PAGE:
Occlusal disease is caused by a misalignment or incorrect relation between the teeth of the upper and lower dental arches, also called malocclusion. If left untreated, occlusal disease and can damage your teeth, the supporting bones and gums around your teeth, temporomandibular joints, and the jaw muscles you use for chewing. Many people dismiss excessive or abnormally accelerated tooth wear as “natural aging or wearing” of teeth, however, your prosthodontist can provide treatment to alleviate the pain and discomfort caused by occlusal disease.
Signs and Symptoms of Occlusal Disease
- Enamel wear
- Tooth cracking or breakage
- Tooth sensitivity
- Gum recession
- Loss of bone support
- Muscle pain
- TMJ symptoms
Our goal is to preserve the oral health of our patients, as well as to anticipate the long-term results when restorative treatment is provided. Treating occlusal disease can lead to a long life of optimal oral health and restorative treatment success.
Temporomandibular Disorder (TMD)
Millions of Canadians suffer from chronic facial and neck pain as well as recurring headaches. In some cases, this pain is due to Temporomandibular Disorder, or TMD.
Your temporomandibular joints (TMJ) connect your lower jawbone to your skull. These joints get a lot of use throughout the day as you speak, chew, swallow, and yawn. Pain in and around these joints can be unpleasant and may even restrict movement.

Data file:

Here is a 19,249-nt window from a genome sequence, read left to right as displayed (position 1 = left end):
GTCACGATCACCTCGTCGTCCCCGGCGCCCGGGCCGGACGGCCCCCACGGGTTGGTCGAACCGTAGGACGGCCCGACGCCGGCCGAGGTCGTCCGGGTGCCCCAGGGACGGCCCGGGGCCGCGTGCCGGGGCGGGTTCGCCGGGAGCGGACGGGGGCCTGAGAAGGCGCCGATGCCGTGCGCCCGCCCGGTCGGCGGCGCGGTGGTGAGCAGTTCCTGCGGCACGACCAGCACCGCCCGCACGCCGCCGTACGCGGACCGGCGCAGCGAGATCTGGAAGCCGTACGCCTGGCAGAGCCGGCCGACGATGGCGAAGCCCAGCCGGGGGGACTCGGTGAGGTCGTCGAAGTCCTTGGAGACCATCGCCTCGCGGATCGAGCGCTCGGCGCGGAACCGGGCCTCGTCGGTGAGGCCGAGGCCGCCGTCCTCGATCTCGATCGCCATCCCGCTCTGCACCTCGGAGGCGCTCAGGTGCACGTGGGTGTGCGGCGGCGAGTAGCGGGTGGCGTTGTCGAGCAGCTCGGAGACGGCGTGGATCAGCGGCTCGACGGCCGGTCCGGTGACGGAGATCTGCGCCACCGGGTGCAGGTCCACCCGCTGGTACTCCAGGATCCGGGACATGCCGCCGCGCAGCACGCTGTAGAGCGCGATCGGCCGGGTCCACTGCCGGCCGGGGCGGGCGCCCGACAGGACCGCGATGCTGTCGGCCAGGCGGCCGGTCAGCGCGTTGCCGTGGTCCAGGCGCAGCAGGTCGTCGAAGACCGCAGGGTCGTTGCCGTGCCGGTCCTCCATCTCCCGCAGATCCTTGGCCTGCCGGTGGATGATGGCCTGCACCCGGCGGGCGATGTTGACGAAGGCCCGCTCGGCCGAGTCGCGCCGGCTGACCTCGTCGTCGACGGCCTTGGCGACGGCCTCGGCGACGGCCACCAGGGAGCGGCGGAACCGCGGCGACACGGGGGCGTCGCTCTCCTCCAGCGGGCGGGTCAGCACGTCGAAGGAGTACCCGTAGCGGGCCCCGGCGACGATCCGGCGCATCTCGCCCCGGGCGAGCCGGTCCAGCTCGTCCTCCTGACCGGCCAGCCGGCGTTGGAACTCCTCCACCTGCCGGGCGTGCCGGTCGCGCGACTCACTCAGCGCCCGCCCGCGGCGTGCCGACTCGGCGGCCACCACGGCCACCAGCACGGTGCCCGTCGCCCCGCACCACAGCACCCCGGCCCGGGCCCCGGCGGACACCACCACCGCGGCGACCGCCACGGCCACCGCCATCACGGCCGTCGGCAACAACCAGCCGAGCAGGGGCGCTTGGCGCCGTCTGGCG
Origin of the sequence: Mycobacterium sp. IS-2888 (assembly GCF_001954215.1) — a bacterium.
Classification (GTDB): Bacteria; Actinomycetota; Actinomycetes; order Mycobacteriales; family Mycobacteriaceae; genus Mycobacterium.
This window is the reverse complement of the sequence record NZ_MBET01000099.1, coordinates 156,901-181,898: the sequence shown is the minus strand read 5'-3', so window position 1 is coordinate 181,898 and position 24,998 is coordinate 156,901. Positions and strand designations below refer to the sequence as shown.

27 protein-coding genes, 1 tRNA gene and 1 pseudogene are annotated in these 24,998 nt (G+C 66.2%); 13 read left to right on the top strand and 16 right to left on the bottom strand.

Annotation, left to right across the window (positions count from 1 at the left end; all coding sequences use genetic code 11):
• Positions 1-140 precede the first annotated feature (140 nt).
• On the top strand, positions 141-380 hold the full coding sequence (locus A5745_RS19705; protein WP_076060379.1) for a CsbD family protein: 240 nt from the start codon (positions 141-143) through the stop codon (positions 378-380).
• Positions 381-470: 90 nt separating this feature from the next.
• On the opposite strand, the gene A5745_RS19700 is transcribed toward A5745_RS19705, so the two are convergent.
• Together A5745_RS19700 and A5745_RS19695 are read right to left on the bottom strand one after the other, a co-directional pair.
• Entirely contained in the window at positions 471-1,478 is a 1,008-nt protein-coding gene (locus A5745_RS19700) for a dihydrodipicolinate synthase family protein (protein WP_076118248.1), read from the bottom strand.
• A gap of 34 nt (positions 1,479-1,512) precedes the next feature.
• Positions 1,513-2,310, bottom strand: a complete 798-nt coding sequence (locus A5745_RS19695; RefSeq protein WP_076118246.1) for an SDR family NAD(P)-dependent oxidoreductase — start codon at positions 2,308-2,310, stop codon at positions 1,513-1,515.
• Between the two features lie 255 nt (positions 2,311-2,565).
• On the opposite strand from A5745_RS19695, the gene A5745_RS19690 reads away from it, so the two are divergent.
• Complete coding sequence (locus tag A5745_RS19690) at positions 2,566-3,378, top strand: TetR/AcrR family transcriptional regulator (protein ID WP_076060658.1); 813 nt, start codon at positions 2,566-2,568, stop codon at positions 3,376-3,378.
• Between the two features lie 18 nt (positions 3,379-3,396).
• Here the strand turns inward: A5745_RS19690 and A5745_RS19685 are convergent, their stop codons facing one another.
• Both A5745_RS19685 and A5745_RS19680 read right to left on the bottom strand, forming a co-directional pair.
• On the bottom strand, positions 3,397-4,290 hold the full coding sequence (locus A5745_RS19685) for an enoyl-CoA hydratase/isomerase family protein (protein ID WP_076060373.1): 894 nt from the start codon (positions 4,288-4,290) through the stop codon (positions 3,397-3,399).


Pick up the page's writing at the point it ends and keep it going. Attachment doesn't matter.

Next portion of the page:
Symptoms of TMD include:
- Pain in the jaw area
- Pain, ringing, or stuffiness in the ears
- Frequent headaches or neck aches
- Clicking or popping sound when the jaw moves
- Swelling on the sides of the face
- Muscle spasms in the jaw area
- A change in the alignment of top and bottom teeth
- Locked jaw or limited opening of the mouth
Should you notice any of these symptoms, let your doctor know. Your dentist can help indicate the presence of TMD and create an effective treatment just for you.
There are a few simple steps you can take at home or work to prevent TMD from becoming more severe, or to prevent it from occurring:
- Relax your face — remember the rule: "Lips together, teeth apart"
- Avoid grinding your teeth
- Avoid constant gum chewing
- Don't cradle the phone receiver between your head and shoulder — either use a headset or hold the receiver in your hand
- Chew food evenly on both sides of your mouth
- Do not sit with your chin rested on your hand
- Practice good posture — keep your head up, back straight, and shoulders squared